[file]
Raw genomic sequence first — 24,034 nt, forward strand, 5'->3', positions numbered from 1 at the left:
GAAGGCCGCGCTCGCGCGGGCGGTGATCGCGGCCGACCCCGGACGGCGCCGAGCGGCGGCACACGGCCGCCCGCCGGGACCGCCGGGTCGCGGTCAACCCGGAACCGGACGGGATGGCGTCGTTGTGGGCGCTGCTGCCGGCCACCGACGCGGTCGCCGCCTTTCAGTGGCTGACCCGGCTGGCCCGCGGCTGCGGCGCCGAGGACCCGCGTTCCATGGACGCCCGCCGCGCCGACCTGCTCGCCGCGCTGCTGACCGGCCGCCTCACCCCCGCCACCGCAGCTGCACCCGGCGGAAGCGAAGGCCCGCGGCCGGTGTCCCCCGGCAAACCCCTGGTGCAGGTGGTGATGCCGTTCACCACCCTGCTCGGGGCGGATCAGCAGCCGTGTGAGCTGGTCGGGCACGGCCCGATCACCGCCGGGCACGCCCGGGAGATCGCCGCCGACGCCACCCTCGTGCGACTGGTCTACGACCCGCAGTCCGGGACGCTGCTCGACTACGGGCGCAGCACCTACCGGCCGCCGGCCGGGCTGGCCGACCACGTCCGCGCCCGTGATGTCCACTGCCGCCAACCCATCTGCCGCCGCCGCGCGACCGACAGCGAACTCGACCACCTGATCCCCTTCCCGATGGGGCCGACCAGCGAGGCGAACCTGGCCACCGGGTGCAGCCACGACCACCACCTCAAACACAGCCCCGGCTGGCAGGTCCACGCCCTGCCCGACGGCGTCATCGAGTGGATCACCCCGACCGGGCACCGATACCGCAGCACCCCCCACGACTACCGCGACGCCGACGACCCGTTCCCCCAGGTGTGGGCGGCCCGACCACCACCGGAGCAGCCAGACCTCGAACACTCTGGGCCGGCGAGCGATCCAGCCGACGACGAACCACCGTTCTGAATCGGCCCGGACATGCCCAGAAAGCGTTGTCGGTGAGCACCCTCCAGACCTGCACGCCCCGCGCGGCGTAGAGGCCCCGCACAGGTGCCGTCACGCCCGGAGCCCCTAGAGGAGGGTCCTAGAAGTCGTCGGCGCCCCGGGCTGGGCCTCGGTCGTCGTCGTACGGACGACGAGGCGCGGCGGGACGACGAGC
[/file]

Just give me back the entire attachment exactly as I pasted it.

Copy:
Raw genomic sequence first — 24,034 nt, forward strand, 5'->3', positions numbered from 1 at the left:
GAAGGCCGCGCTCGCGCGGGCGGTGATCGCGGCCGACCCCGGACGGCGCCGAGCGGCGGCACACGGCCGCCCGCCGGGACCGCCGGGTCGCGGTCAACCCGGAACCGGACGGGATGGCGTCGTTGTGGGCGCTGCTGCCGGCCACCGACGCGGTCGCCGCCTTTCAGTGGCTGACCCGGCTGGCCCGCGGCTGCGGCGCCGAGGACCCGCGTTCCATGGACGCCCGCCGCGCCGACCTGCTCGCCGCGCTGCTGACCGGCCGCCTCACCCCCGCCACCGCAGCTGCACCCGGCGGAAGCGAAGGCCCGCGGCCGGTGTCCCCCGGCAAACCCCTGGTGCAGGTGGTGATGCCGTTCACCACCCTGCTCGGGGCGGATCAGCAGCCGTGTGAGCTGGTCGGGCACGGCCCGATCACCGCCGGGCACGCCCGGGAGATCGCCGCCGACGCCACCCTCGTGCGACTGGTCTACGACCCGCAGTCCGGGACGCTGCTCGACTACGGGCGCAGCACCTACCGGCCGCCGGCCGGGCTGGCCGACCACGTCCGCGCCCGTGATGTCCACTGCCGCCAACCCATCTGCCGCCGCCGCGCGACCGACAGCGAACTCGACCACCTGATCCCCTTCCCGATGGGGCCGACCAGCGAGGCGAACCTGGCCACCGGGTGCAGCCACGACCACCACCTCAAACACAGCCCCGGCTGGCAGGTCCACGCCCTGCCCGACGGCGTCATCGAGTGGATCACCCCGACCGGGCACCGATACCGCAGCACCCCCCACGACTACCGCGACGCCGACGACCCGTTCCCCCAGGTGTGGGCGGCCCGACCACCACCGGAGCAGCCAGACCTCGAACACTCTGGGCCGGCGAGCGATCCAGCCGACGACGAACCACCGTTCTGAATCGGCCCGGACATGCCCAGAAAGCGTTGTCGGTGAGCACCCTCCAGACCTGCACGCCCCGCGCGGCGTAGAGGCCCCGCACAGGTGCCGTCACGCCCGGAGCCCCTAGAGGAGGGTCCTAGAAGTCGTCGGCGCCCCGGGCTGGGCCTCGGTCGTCGTCGTACGGACGACGAGGCGCGGCGGGACGACGAGC